(-) "He climbed to the eastern bank of the river and stalked toward the nearest guard. He seemed to be interested in something that was lying on the desk."

I didn't know what desk you were referring to?

(-) "Paul asked the guard a few questions about sentry positions, got the answers he was looking for, and slit the guards throat, using a down-and-out stroke, to eliminate blood splatter."

I thought this sentence was kind of a run-on with a few stray commas. It may be better to say;

"Paul asked the guard a few questions about sentry positions. He got the answers he was looking for and slit the guard's throat. He used a down-and-out stroke to avoid blood spatter."

Or you could simply get rid of the commas after "throat" and "stroke." Yeah, that might be better.

"spatter" might be a slightly better word choice than "splatter." Your story though.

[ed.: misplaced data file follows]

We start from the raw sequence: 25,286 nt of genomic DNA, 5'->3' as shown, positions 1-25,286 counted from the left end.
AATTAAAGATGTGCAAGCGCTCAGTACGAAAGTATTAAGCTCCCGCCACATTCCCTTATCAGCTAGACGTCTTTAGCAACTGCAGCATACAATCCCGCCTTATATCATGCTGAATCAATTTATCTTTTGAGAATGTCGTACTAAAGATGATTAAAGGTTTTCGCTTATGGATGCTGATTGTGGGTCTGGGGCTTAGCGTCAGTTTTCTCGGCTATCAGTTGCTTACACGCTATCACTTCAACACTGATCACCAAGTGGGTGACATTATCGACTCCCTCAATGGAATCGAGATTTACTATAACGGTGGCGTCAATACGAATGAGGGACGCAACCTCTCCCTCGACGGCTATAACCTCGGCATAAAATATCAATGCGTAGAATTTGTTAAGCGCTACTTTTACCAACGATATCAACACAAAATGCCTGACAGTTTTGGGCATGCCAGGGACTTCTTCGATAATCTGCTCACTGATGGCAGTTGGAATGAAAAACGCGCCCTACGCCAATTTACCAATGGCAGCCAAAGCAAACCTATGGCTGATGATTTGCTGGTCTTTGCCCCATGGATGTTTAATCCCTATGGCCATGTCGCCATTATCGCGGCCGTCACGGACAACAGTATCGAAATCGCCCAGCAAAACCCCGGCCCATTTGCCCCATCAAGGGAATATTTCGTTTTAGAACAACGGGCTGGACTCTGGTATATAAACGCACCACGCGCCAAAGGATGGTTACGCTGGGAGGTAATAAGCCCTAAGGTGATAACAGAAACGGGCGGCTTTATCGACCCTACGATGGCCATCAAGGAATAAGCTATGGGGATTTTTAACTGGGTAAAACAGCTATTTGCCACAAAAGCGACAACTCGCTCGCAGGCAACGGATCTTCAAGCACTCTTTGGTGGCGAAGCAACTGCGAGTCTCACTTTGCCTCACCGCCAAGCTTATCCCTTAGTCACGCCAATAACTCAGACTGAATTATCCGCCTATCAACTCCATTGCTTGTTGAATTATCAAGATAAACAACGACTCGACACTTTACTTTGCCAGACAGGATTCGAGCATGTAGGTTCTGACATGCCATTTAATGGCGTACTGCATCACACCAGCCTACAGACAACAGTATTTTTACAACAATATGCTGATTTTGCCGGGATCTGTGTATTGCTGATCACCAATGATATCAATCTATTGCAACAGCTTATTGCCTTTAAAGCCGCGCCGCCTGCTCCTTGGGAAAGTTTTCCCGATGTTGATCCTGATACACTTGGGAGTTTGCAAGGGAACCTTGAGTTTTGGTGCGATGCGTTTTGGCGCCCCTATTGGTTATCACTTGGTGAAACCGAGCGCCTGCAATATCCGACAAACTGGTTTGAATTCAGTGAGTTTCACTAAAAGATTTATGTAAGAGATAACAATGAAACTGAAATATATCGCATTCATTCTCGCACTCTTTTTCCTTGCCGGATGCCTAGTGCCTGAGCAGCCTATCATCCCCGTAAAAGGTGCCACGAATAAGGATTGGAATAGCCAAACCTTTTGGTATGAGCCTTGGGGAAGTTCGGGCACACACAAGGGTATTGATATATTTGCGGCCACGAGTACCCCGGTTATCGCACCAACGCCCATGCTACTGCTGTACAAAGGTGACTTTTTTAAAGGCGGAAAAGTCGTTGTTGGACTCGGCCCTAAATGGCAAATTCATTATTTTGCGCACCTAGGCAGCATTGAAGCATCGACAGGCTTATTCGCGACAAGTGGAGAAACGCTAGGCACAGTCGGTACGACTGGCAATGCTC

(-) "Insertion complete." I'm not sure, but I think "incursion" might sound a little better.

(-) You mention the helicopter he redios but it could be an enemy one at the same time. If you said it was his air support it could help, or his helicopter. Also, obviously the chopper is nowhere near him if he's worried about being spotted by other aircraft('cause the enemy could easily spot a chopper), so just where is this helicopter that he radio'd?

*Right* In the middle of the story, you kind of gave up on paragrah format. Did you mean to? No deduction.

*Wink* It might also be a good idea to get a 13+ or an 18+ rating on this for the throat slash, that tiny little swear and the mentioning of the Playboy. You won't hear about it from me, but it might be the safest thing.